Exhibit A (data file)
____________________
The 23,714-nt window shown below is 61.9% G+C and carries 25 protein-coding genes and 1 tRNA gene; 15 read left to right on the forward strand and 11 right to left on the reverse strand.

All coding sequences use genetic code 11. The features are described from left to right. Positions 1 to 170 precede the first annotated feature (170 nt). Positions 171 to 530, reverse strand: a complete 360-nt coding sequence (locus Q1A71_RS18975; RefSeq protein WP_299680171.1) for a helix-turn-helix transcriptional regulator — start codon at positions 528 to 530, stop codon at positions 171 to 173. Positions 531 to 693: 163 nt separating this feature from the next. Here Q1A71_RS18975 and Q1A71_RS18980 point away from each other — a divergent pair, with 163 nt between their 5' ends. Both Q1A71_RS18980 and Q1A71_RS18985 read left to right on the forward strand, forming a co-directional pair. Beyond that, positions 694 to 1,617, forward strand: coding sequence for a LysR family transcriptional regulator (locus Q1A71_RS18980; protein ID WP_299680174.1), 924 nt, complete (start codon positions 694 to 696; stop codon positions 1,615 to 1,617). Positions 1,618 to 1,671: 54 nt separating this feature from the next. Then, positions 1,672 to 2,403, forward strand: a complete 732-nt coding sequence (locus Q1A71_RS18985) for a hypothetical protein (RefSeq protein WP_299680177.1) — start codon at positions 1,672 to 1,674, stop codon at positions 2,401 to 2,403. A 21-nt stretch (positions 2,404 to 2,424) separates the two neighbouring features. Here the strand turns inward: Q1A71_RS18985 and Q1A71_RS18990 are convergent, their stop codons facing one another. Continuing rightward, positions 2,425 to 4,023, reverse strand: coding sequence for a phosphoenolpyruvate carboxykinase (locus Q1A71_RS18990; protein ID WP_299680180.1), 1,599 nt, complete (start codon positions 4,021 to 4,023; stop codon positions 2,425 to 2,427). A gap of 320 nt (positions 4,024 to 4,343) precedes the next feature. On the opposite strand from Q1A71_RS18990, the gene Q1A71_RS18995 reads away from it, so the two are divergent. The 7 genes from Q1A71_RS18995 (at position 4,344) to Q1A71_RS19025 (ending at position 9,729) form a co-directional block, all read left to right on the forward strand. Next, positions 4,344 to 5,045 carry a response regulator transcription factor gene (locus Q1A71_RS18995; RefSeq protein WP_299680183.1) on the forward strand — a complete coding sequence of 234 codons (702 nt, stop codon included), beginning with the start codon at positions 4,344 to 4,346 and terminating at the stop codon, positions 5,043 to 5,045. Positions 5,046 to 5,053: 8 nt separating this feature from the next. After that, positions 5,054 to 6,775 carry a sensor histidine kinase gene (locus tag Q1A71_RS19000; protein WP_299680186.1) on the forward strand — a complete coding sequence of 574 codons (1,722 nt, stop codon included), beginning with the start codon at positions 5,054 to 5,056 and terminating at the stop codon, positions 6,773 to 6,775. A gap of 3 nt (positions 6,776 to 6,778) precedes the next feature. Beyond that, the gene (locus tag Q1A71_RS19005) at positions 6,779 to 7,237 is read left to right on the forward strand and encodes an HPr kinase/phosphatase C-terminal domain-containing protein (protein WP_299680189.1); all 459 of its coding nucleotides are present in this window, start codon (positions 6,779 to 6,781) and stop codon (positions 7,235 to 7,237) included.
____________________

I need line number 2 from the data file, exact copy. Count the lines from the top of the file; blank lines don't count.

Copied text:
All coding sequences use genetic code 11. The features are described from left to right. Positions 1 to 170 precede the first annotated feature (170 nt). Positions 171 to 530, reverse strand: a complete 360-nt coding sequence (locus Q1A71_RS18975; RefSeq protein WP_299680171.1) for a helix-turn-helix transcriptional regulator — start codon at positions 528 to 530, stop codon at positions 171 to 173. Positions 531 to 693: 163 nt separating this feature from the next. Here Q1A71_RS18975 and Q1A71_RS18980 point away from each other — a divergent pair, with 163 nt between their 5' ends. Both Q1A71_RS18980 and Q1A71_RS18985 read left to right on the forward strand, forming a co-directional pair. Beyond that, positions 694 to 1,617, forward strand: coding sequence for a LysR family transcriptional regulator (locus Q1A71_RS18980; protein ID WP_299680174.1), 924 nt, complete (start codon positions 694 to 696; stop codon positions 1,615 to 1,617). Positions 1,618 to 1,671: 54 nt separating this feature from the next. Then, positions 1,672 to 2,403, forward strand: a complete 732-nt coding sequence (locus Q1A71_RS18985) for a hypothetical protein (RefSeq protein WP_299680177.1) — start codon at positions 1,672 to 1,674, stop codon at positions 2,401 to 2,403. A 21-nt stretch (positions 2,404 to 2,424) separates the two neighbouring features. Here the strand turns inward: Q1A71_RS18985 and Q1A71_RS18990 are convergent, their stop codons facing one another. Continuing rightward, positions 2,425 to 4,023, reverse strand: coding sequence for a phosphoenolpyruvate carboxykinase (locus Q1A71_RS18990; protein ID WP_299680180.1), 1,599 nt, complete (start codon positions 4,021 to 4,023; stop codon positions 2,425 to 2,427). A gap of 320 nt (positions 4,024 to 4,343) precedes the next feature. On the opposite strand from Q1A71_RS18990, the gene Q1A71_RS18995 reads away from it, so the two are divergent. The 7 genes from Q1A71_RS18995 (at position 4,344) to Q1A71_RS19025 (ending at position 9,729) form a co-directional block, all read left to right on the forward strand. Next, positions 4,344 to 5,045 carry a response regulator transcription factor gene (locus Q1A71_RS18995; RefSeq protein WP_299680183.1) on the forward strand — a complete coding sequence of 234 codons (702 nt, stop codon included), beginning with the start codon at positions 4,344 to 4,346 and terminating at the stop codon, positions 5,043 to 5,045. Positions 5,046 to 5,053: 8 nt separating this feature from the next. After that, positions 5,054 to 6,775 carry a sensor histidine kinase gene (locus tag Q1A71_RS19000; protein WP_299680186.1) on the forward strand — a complete coding sequence of 574 codons (1,722 nt, stop codon included), beginning with the start codon at positions 5,054 to 5,056 and terminating at the stop codon, positions 6,773 to 6,775. A gap of 3 nt (positions 6,776 to 6,778) precedes the next feature. Beyond that, the gene (locus tag Q1A71_RS19005) at positions 6,779 to 7,237 is read left to right on the forward strand and encodes an HPr kinase/phosphatase C-terminal domain-containing protein (protein WP_299680189.1); all 459 of its coding nucleotides are present in this window, start codon (positions 6,779 to 6,781) and stop codon (positions 7,235 to 7,237) included.